A recipe for fresh tagliatelle pasta from Dave Anoia | Personal Chef | Pittsburgh | Pittsburgh City Paper

Food+Drink » Personal Chef

A recipe for fresh tagliatelle pasta from Dave Anoia

Different sauces go better with different shapes

by

comment
Dave Anoia making pasta in Italy - PHOTO COURTESY OF AIMEE DIANDREA
  • Photo courtesy of Aimee DiAndrea
  • Dave Anoia making pasta in Italy

We make our own fresh pasta at DiAnoia’s Eatery because it gives us complete control over the taste and texture. Making fresh pasta also allows us to shape each dish the way we intend on serving it, so we can be more creative and precise with our end presentation. Currently, we make 16 fresh cuts of pasta daily! Why? Different sauces go better with different shapes. Take orecchiette — this cut pairs best with liquid-based sauces because its shape can hold up better than something thin like a tagliatelle.

Tagliatelle Bolognese at DiAnoia’s Eatery - PHOTO COURTESY OF AIMEE DIANDREA
  • Photo courtesy of Aimee DiAndrea
  • Tagliatelle Bolognese at DiAnoia’s Eatery

During our honeymoon in Italy, we got to visit a small town outside of Assisi, in Umbria, to go truffle hunting. We ended up spending the whole day with the family of the truffle-hunter and actually had the opportunity to cook with them. While they were cooking, the grandmother recognized my interest in what she was doing and invited me to help her make and roll out the pasta. This recipe was inspired by what I learned that day with her.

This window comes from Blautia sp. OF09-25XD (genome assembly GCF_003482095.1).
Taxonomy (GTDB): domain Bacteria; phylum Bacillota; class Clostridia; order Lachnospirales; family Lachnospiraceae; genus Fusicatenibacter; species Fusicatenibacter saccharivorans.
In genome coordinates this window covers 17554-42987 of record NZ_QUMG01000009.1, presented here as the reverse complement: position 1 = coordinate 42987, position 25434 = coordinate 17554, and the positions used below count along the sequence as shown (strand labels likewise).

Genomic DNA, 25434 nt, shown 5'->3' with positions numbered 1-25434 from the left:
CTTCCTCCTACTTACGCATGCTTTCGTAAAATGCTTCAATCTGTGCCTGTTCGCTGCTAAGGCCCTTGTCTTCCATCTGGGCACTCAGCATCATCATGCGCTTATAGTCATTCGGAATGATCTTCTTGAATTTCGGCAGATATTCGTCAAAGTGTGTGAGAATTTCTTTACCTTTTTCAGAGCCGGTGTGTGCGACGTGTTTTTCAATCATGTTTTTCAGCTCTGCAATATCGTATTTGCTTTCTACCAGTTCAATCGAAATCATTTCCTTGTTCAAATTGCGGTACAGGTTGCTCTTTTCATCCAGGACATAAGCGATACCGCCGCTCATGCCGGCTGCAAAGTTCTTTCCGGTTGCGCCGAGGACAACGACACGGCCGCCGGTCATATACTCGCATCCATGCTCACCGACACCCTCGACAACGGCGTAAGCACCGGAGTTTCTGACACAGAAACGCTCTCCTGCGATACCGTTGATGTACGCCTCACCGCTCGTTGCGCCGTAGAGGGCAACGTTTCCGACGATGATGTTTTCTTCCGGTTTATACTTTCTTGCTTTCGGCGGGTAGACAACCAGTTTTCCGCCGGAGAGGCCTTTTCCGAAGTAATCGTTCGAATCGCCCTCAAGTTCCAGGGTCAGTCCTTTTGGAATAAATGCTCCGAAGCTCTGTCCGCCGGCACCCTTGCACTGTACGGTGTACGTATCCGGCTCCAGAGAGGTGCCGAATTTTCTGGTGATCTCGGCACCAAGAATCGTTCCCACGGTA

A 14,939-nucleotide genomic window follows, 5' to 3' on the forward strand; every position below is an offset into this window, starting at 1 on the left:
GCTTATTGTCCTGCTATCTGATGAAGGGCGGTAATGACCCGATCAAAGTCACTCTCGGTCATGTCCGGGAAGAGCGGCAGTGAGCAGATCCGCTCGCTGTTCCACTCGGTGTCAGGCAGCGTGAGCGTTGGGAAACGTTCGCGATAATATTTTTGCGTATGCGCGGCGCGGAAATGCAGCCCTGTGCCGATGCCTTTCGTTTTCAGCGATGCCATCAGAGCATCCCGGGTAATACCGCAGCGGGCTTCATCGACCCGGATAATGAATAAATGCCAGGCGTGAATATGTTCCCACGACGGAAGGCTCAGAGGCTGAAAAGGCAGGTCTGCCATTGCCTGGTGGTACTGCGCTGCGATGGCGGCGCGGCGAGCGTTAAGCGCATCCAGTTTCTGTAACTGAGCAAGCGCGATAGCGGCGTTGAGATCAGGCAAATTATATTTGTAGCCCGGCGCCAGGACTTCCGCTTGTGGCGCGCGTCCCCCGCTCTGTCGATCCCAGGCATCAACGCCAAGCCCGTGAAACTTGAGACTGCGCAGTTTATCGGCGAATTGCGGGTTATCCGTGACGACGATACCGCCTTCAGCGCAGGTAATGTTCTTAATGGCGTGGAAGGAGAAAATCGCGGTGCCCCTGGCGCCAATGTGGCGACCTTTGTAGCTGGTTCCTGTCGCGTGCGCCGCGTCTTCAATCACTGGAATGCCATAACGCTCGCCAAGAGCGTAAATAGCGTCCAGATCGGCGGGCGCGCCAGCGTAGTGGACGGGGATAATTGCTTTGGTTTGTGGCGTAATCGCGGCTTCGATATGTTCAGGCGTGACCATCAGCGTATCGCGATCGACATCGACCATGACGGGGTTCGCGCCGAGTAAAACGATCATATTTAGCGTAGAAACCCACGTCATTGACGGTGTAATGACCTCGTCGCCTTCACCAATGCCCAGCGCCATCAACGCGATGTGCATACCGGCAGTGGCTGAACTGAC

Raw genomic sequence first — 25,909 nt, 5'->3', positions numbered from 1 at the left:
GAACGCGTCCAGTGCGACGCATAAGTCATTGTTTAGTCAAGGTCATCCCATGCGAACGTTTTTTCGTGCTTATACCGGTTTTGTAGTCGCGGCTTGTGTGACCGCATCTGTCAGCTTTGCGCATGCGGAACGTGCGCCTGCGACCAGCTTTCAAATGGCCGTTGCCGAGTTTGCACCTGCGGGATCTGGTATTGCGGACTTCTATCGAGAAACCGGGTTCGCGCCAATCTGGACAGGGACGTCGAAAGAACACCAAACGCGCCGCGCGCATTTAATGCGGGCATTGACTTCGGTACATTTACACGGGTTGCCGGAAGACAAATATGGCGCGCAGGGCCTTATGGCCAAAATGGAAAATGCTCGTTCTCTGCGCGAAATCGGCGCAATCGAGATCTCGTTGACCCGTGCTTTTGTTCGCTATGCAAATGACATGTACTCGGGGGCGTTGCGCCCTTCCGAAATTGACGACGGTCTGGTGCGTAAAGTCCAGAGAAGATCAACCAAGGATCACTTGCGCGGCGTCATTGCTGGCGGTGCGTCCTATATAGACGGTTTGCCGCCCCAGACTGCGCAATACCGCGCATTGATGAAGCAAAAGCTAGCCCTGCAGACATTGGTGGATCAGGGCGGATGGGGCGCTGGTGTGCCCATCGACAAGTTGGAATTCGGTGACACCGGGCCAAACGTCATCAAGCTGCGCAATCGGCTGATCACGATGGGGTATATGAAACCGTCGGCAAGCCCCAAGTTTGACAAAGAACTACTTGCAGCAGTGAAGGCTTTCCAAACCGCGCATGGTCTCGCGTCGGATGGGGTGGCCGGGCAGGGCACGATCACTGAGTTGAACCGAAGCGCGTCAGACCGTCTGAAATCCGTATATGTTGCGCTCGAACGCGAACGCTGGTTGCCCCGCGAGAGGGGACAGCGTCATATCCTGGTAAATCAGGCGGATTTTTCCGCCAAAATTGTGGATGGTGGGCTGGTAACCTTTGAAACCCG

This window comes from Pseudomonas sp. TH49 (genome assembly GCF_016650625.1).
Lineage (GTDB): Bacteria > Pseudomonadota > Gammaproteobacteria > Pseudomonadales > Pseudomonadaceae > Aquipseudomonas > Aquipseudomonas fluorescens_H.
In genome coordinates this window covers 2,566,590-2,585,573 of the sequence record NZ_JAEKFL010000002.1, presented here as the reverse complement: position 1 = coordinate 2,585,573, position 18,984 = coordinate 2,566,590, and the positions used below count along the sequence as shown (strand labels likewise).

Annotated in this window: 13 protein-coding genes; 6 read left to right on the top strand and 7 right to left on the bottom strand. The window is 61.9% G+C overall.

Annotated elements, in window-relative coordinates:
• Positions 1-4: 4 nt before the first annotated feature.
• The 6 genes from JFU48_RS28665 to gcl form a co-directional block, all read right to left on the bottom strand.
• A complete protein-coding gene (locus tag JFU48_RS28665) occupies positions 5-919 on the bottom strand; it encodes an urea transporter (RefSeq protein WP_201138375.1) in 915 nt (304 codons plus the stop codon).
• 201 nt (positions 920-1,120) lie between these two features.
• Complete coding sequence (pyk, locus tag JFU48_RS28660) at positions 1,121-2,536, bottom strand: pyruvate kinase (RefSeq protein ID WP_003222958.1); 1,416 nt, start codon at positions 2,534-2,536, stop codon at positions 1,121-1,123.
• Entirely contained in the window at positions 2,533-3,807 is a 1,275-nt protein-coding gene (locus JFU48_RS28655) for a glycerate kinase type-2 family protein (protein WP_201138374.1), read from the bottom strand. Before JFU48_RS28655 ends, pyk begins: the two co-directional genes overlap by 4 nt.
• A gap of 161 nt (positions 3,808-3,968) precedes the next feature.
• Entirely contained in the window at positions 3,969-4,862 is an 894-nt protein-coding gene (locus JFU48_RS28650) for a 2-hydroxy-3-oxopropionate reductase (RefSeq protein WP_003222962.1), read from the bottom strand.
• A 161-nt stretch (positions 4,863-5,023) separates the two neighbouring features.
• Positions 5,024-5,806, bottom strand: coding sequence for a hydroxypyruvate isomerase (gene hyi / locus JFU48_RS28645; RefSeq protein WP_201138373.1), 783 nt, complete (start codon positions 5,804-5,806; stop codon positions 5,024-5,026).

Ingredients:

  • 480 grams of Caputo 00 flour (00 refers to the texture on a scale of the fine [00] to rough [1])
  • 4 large eggs
  • 2 ounces water (add as needed for desired consistency)

Instructions:

Make a volcano with the flour, and crack the eggs in center. With a fork, beat the eggs until they are scrambled. Mix together with the flour until the dough is formed. Add water as needed if the dough is too dry. Once the dough comes together, knead for 10 minutes. Cover and refrigerate for two hours. Pull out and roll out dough with a rolling pin, until it’s 1/8-inch thick. Fold over three times, dusting with flour in between, then cut into ¼-inch-thick ribbons. In a large pot of salted boiling water, add the pasta, stir and let cook for three minutes, or until al dente. This tagliatelle is best served with a meat sauce, like a Bolognese. Serves four.


Add a comment